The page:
NEWS AND EVENTS

Mummies to Modern Industry: Borates in Adhesives

:: Monday, March 4, 2019 :: Posted By Leo Jaime

Sometimes, a sticky situation is exactly where you want to be. That’s definitely the case when adhesives are a part of your product or manufacturing process. And, borates have a long history as a go-to additive for improved adhesive properties in the formulation of starch-based adhesives.

Adhesives treated with borates

Traditionally, adhesives were created from naturally sticky substances: tree saps, starches, and animal extracts. Thousands of years ago, portions of Babylonian statues were glued with a tar-like material. Ancient Greeks and Romans made adhesives from animal bones and blood, egg whites, and other foodstuffs.

Adhesives & Sealants Industry (ASI) magazine notes that many of these traditional starch-based adhesive formulas included borax to improve durability, stability, and wet tack. The use of boron compounds in adhesives has been popular for centuries. ASI points out that, while only a theory, the idea that a borate-containing ore might have contributed to the bonding properties of the cloth used in Egyptian mummification ceremonies isn’t too far-fetched.

But the formulation of starch-based adhesives really took off during the Industrial Revolution, when they were developed for use in furniture manufacturing. In the 1930s, the Stein-Hall process—used to produce starch adhesives for the manufacture of corrugated cardboard boxes—featured the addition of borax. The process is still used in the packaging industry.

What makes borates such an important addition for adhesives? The key is the borate anion’s ability to induce chemical changes. As a natural polymeric product, starch is already a good adhesive. But for industrial purposes, it can have too slow a tack and too low a viscosity. Borate compounds create a more highly branched chain polymer with a higher molecular weight. As a result, starch-based adhesives gain improved tack, viscosity, and fluid properties.

Better bonding with boron

Today, borates continue to be a part of better adhesives.

By adding borates to starch-based and dextrin-based adhesives, manufacturers see increased viscosity, resulting in greater tack, faster bonding, and better fluid properties. These qualities are vital for several industries, including packaging and construction and home-decoration. Borate-treated adhesives are less likely to overrun bonded materials, help keep machinery running smoothly, and can provide additional benefits such as a fire-retardancy and wood protection.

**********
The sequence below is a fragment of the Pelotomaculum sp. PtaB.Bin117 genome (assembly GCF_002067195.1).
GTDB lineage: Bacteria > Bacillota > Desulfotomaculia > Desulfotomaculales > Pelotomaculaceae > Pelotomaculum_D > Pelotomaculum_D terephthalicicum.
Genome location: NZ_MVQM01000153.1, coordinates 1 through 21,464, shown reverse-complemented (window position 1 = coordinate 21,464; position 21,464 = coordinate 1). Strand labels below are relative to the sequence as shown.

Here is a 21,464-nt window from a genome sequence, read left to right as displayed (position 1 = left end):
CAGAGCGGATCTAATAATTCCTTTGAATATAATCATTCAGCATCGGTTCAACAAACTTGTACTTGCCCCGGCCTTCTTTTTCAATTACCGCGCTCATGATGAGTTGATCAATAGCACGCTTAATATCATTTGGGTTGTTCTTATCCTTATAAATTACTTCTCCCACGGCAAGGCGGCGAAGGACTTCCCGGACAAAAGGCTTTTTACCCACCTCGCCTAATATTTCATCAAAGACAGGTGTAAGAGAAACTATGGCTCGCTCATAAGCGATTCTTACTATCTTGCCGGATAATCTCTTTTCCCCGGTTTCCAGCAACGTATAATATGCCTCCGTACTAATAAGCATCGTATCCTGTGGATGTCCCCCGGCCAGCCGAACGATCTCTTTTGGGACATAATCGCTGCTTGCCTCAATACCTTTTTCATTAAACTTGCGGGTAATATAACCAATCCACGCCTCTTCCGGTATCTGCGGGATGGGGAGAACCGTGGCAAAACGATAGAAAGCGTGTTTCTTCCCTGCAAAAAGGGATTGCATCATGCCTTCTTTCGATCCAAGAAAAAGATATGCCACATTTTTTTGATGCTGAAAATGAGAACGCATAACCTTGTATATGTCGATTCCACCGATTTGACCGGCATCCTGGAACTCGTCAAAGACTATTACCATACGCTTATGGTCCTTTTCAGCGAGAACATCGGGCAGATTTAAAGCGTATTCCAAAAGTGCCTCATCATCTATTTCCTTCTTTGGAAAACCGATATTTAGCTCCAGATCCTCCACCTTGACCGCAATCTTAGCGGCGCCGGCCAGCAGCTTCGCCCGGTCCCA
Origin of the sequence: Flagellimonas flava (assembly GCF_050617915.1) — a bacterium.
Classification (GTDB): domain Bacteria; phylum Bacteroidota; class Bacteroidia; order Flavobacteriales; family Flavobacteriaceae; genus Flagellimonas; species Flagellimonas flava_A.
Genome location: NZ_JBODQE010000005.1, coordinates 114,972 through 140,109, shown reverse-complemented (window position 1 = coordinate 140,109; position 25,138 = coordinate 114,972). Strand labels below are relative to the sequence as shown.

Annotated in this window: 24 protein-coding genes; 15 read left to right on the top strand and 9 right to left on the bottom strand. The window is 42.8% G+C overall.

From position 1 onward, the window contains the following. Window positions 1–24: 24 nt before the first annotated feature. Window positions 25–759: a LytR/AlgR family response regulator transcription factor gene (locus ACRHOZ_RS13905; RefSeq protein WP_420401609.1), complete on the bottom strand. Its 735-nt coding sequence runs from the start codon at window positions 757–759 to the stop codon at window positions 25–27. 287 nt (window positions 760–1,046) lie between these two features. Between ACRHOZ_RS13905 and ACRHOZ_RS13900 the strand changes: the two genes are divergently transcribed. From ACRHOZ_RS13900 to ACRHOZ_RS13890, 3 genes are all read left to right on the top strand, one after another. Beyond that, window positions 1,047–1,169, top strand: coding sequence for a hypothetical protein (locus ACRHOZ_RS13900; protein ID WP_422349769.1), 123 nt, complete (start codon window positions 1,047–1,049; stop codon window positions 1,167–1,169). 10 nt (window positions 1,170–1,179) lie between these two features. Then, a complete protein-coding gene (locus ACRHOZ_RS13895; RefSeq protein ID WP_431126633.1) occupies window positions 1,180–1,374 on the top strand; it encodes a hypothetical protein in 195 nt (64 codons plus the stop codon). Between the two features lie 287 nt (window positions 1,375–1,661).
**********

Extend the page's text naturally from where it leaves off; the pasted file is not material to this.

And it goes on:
Paper products

Borax decahydrate, boric acid, sodium borate, and sodium metaborate are essential to the adhesives used in the manufacture of many paper-bonding and paper products, including:

  • Paper grocery and multiwall bags, paper boxes, and corrugated box board
  • Bookbinding and wallpaper pastes
  • Carton and case sealing
  • Laminated paper board
  • Textile sizing
  • Tube winding

Wood and cellulosic products

Borax makes an excellent addition to urea-formaldehyde (UF) and phenol formaldehyde (PF) adhesive formulations, used in the making of:

  • Plywood
  • Particleboard
  • Medium-density fiberboard (MDF)

Borates can significantly reduce formaldehyde emissions, without affecting mechanical strength. And boric acid, used in polyurethane-based (PU) wood glues, helps to protect wood without reducing bonding strength.

Soy protein-based adhesives are also popular for use in oriented strand board (OSB) and plywood, especially as a formaldehyde-free adhesive. Here, the addition of boric acid boosts the shear strength of bonded samples when treated with water—a sign of improved water resistance and adhesion.

Tiles

Boric acid or borax is also used in tile-adhesive thickener. Thanks to these borates, manufacturers can see better thickening action than formulations without borates.
 

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U.S. Borax, part of Rio Tinto, is a global leader in the supply and science of borates—naturally-occurring minerals containing boron and other elements. We are 1,000 people serving 500 customers with more than 1,700 delivery locations globally. We supply 30% of the world’s need for refined borates from our world-class mine in Boron, California, about 100 miles east of Los Angeles.  Learn more about Rio Tinto

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